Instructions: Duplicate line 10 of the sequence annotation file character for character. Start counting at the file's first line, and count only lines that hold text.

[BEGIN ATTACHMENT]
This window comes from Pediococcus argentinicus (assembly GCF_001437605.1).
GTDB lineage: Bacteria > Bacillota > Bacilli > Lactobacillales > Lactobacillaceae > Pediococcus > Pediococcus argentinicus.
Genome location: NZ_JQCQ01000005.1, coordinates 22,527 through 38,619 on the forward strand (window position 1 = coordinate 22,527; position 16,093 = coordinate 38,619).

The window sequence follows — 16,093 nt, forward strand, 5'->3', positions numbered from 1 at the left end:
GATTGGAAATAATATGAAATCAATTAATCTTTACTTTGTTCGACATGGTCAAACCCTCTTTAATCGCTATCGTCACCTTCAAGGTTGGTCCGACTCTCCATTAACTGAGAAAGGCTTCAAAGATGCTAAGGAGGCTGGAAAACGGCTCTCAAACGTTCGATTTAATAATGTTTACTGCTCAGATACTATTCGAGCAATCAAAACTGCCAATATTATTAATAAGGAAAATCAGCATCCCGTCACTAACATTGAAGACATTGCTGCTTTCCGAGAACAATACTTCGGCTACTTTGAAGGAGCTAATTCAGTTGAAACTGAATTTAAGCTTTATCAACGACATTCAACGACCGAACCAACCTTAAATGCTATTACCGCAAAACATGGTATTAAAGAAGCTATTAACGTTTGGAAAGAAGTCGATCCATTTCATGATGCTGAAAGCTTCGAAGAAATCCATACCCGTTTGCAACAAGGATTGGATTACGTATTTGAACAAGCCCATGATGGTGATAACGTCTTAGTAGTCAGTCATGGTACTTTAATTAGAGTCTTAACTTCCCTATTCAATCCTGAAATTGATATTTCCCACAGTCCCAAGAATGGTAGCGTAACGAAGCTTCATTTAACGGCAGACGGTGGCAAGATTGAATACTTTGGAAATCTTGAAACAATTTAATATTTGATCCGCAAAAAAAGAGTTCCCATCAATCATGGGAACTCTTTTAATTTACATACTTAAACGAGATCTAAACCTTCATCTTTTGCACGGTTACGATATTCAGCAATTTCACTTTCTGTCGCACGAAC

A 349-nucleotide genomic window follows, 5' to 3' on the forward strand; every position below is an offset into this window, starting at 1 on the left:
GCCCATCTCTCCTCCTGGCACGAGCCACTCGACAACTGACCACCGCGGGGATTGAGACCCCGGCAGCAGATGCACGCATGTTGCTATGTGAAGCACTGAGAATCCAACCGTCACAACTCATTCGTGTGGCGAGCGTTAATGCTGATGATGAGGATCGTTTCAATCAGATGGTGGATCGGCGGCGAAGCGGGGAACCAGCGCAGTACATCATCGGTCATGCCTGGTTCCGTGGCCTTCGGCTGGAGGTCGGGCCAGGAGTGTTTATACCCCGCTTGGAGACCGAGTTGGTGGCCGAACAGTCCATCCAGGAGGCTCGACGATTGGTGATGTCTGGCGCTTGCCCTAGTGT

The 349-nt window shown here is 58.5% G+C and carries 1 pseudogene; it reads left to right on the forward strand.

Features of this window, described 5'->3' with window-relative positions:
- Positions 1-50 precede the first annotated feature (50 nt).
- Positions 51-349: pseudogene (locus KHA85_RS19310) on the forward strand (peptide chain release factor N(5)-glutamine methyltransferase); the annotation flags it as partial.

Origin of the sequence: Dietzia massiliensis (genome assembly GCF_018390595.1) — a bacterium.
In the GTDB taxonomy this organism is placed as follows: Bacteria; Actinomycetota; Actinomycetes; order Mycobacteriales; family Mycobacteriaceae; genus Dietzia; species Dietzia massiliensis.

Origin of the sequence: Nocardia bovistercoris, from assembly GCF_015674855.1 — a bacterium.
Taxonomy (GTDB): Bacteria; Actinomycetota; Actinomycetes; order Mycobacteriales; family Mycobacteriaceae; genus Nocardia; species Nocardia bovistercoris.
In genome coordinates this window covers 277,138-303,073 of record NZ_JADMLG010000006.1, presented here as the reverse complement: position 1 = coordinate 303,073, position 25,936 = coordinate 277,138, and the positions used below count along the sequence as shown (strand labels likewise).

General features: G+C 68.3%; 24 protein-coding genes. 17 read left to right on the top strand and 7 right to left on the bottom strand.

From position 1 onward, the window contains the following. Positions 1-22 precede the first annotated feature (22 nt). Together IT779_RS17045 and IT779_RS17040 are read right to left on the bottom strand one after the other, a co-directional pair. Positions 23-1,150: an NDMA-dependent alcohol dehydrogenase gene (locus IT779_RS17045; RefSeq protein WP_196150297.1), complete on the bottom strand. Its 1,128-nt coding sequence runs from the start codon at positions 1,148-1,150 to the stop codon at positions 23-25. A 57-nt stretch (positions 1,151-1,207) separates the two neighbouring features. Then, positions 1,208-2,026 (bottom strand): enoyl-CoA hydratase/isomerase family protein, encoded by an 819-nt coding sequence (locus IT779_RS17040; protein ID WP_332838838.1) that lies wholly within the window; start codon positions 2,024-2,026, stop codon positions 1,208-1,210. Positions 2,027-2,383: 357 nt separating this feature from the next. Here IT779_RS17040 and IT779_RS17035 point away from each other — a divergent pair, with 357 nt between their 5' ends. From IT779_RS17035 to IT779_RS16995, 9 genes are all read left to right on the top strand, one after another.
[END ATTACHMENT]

- Positions 1-50 precede the first annotated feature (50 nt).